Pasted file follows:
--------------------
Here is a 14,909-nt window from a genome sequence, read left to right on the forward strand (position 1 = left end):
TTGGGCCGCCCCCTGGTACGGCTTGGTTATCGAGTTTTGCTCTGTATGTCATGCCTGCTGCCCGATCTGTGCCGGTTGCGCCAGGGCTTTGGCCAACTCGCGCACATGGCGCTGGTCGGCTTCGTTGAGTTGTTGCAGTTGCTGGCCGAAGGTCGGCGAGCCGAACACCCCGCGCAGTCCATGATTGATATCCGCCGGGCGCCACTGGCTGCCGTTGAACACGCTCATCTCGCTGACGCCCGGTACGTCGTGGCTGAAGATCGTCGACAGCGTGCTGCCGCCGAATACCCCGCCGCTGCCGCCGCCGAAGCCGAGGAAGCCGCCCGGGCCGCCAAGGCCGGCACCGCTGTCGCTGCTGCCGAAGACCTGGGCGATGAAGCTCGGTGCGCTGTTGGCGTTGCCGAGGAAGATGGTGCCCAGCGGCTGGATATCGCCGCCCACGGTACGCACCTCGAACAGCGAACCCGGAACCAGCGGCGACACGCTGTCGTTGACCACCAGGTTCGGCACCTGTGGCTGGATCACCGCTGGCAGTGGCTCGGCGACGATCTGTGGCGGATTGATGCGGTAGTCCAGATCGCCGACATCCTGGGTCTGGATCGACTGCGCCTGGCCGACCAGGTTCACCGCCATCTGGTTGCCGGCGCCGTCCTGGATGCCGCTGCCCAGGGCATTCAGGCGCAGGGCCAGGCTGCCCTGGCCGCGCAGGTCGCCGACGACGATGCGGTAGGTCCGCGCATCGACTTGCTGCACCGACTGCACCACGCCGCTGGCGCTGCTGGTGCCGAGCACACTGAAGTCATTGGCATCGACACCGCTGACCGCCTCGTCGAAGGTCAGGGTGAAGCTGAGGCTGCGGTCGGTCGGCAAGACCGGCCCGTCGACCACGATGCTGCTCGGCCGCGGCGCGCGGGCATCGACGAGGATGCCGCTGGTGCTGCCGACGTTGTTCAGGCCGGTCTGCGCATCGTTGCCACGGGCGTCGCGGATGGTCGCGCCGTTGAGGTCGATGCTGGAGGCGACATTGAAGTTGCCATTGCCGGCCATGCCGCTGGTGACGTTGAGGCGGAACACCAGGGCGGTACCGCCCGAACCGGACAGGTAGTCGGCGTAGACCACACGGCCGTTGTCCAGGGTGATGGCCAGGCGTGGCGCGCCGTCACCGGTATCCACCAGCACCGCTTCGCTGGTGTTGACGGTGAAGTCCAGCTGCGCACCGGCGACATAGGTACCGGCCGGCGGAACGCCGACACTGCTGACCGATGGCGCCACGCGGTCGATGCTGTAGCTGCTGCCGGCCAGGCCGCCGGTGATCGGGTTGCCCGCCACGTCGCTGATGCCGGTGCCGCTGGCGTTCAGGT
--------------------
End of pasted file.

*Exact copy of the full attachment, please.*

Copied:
Here is a 14,909-nt window from a genome sequence, read left to right on the forward strand (position 1 = left end):
TTGGGCCGCCCCCTGGTACGGCTTGGTTATCGAGTTTTGCTCTGTATGTCATGCCTGCTGCCCGATCTGTGCCGGTTGCGCCAGGGCTTTGGCCAACTCGCGCACATGGCGCTGGTCGGCTTCGTTGAGTTGTTGCAGTTGCTGGCCGAAGGTCGGCGAGCCGAACACCCCGCGCAGTCCATGATTGATATCCGCCGGGCGCCACTGGCTGCCGTTGAACACGCTCATCTCGCTGACGCCCGGTACGTCGTGGCTGAAGATCGTCGACAGCGTGCTGCCGCCGAATACCCCGCCGCTGCCGCCGCCGAAGCCGAGGAAGCCGCCCGGGCCGCCAAGGCCGGCACCGCTGTCGCTGCTGCCGAAGACCTGGGCGATGAAGCTCGGTGCGCTGTTGGCGTTGCCGAGGAAGATGGTGCCCAGCGGCTGGATATCGCCGCCCACGGTACGCACCTCGAACAGCGAACCCGGAACCAGCGGCGACACGCTGTCGTTGACCACCAGGTTCGGCACCTGTGGCTGGATCACCGCTGGCAGTGGCTCGGCGACGATCTGTGGCGGATTGATGCGGTAGTCCAGATCGCCGACATCCTGGGTCTGGATCGACTGCGCCTGGCCGACCAGGTTCACCGCCATCTGGTTGCCGGCGCCGTCCTGGATGCCGCTGCCCAGGGCATTCAGGCGCAGGGCCAGGCTGCCCTGGCCGCGCAGGTCGCCGACGACGATGCGGTAGGTCCGCGCATCGACTTGCTGCACCGACTGCACCACGCCGCTGGCGCTGCTGGTGCCGAGCACACTGAAGTCATTGGCATCGACACCGCTGACCGCCTCGTCGAAGGTCAGGGTGAAGCTGAGGCTGCGGTCGGTCGGCAAGACCGGCCCGTCGACCACGATGCTGCTCGGCCGCGGCGCGCGGGCATCGACGAGGATGCCGCTGGTGCTGCCGACGTTGTTCAGGCCGGTCTGCGCATCGTTGCCACGGGCGTCGCGGATGGTCGCGCCGTTGAGGTCGATGCTGGAGGCGACATTGAAGTTGCCATTGCCGGCCATGCCGCTGGTGACGTTGAGGCGGAACACCAGGGCGGTACCGCCCGAACCGGACAGGTAGTCGGCGTAGACCACACGGCCGTTGTCCAGGGTGATGGCCAGGCGTGGCGCGCCGTCACCGGTATCCACCAGCACCGCTTCGCTGGTGTTGACGGTGAAGTCCAGCTGCGCACCGGCGACATAGGTACCGGCCGGCGGAACGCCGACACTGCTGACCGATGGCGCCACGCGGTCGATGCTGTAGCTGCTGCCGGCCAGGCCGCCGGTGATCGGGTTGCCCGCCACGTCGCTGATGCCGGTGCCGCTGGCGTTCAGGT